Analysis of Questionnaire Errors in Survey Measurements of Census Coverage
Elizabeth A. Martin, Robert E. Fay, and Elizabeth A. Krejsa
KEY WORDS: questionnaire design, reliability, mobility, measurement error, validation, duplications
Recent U.S. censuses have produced relatively accurate population counts, but the considerable importance of the results has driven the efforts to study and possibly correct the errors of coverage that occur. The 2000 Accuracy and Coverage Evaluation (A.C.E.) attempted to measure the net error of the census, originally with the intention to correct the census counts for all purposes other than the apportionment of the House of Representatives. In turn, the accuracy of the A.C.E. was assessed by several evaluation studies, including the Evaluation Followup. Although many of the evaluations implied that the A.C.E. was generally successful, the Evaluation Followup (EFU) indicated that the A.C.E. had seriously underestimated some types of erroneous enumerations in the census, including persons who lived elsewhere on census day. In October 2001, the U.S. Census Bureau decided not to incorporate the A.C.E. findings into the Census 2000 results.
Although there has been extensive statistical research to develop and improve dual-system estimates of census undercount, there has been less attention to the accuracy of the questionnaire measurements on which the statistical models are based. In this paper, we examine the reliability and validity of questionnaire responses by linking three sources of information about individuals’ residence at the time of the census: census records, reports given in A.C.E. interviews (or follow-ups conducted as part of the A.C.E), and reports given in EFU interviews. The duplication rates (based on census records) provide evidence independence of both surveys, which we use to assess the quality of the questionnaire classifications.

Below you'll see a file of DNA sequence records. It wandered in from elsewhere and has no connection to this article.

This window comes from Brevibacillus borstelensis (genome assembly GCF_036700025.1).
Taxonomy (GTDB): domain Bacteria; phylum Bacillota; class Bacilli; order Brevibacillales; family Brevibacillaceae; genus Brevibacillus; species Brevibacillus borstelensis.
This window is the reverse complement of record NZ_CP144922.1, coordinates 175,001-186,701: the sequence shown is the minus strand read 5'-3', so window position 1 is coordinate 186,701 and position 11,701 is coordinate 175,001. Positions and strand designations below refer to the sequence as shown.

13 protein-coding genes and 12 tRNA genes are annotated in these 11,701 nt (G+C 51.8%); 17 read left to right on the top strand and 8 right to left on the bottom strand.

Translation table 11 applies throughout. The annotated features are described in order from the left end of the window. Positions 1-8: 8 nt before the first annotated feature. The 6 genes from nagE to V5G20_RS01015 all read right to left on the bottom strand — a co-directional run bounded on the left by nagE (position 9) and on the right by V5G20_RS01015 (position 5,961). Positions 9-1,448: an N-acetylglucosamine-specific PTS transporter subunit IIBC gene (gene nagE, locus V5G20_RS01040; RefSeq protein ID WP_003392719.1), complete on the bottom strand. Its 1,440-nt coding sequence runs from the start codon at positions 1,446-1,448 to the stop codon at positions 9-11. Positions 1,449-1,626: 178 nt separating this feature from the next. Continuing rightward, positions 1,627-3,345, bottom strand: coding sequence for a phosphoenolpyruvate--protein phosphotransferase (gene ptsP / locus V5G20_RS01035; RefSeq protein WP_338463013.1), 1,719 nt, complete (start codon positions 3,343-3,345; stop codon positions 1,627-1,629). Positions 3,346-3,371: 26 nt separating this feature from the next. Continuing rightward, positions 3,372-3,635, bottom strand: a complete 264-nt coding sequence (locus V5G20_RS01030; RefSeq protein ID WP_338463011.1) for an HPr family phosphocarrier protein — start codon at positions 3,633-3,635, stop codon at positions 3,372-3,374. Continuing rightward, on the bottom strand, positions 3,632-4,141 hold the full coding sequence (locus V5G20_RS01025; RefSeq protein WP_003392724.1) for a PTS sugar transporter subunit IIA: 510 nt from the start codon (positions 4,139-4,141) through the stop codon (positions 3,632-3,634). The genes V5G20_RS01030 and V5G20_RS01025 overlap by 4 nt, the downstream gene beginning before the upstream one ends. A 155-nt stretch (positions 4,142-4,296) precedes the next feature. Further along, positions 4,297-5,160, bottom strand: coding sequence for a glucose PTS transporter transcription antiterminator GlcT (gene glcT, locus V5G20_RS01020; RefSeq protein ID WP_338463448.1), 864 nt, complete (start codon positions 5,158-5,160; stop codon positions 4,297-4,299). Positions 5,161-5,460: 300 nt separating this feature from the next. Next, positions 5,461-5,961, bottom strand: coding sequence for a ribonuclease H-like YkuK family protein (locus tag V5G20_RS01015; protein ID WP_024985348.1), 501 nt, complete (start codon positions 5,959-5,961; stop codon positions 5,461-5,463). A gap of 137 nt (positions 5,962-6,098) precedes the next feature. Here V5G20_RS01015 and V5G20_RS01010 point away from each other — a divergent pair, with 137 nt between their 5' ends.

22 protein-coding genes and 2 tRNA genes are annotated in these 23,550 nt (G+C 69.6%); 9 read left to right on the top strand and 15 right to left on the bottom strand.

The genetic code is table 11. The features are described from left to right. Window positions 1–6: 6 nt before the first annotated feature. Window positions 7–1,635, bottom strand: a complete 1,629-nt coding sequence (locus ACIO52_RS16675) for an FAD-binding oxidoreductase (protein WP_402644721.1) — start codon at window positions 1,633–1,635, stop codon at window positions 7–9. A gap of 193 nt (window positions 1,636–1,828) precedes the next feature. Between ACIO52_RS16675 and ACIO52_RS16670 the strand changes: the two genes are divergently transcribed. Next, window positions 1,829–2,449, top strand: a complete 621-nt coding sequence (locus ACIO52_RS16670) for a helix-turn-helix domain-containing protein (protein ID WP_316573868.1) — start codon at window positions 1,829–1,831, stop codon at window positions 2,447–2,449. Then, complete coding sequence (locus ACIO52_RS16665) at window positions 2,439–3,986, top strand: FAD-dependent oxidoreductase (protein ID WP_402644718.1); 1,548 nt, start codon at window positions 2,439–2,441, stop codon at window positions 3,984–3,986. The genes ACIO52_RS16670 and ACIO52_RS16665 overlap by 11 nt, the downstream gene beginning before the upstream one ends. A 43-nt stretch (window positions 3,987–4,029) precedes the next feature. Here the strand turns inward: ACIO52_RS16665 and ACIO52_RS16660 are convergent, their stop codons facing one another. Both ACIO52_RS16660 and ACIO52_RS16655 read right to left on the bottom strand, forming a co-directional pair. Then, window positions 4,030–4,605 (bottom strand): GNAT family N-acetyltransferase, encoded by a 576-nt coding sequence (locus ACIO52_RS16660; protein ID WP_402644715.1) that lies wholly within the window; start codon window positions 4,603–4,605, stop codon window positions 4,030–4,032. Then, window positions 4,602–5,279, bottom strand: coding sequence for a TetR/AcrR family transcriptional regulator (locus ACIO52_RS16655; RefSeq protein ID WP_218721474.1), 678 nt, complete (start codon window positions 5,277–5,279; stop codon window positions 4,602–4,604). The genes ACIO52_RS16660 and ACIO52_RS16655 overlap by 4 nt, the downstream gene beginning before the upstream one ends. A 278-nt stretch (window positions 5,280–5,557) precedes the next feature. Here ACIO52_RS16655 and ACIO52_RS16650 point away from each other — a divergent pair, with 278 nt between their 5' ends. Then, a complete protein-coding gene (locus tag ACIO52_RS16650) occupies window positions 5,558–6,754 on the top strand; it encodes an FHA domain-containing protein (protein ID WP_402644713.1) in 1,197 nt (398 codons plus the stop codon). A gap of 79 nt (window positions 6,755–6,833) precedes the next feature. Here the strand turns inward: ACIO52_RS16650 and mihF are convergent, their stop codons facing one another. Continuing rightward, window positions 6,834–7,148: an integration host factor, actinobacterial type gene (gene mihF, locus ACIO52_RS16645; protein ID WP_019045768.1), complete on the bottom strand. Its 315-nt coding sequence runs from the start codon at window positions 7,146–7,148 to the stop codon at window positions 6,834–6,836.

The results show high levels of unreliability in measurements of moves in and out of households. For both A.C.E. and EFU, we find higher rates of duplication for people whose responses indicate they were enumerated in error at a sample address, indicating that responses are valid. Neither questionnaire was clearly superior to the other, and each questionnaire added information about errors that were not identified by the other.
Our results support the need for more research to develop more accurate measures of residence status, and to better understand sources of reporting error, including recall error and lack of knowledge on the part of proxy respondents.
CITATION: Elizabeth A. Martin, Robert E. Fay, and Elizabeth A. Krejsa. 2002. “Analysis of Questionnaire Errors in Survey Measurements of Census Coverage.” Proceedings of the American Statistical Association (Survey Research Methods Section): 2260-2265.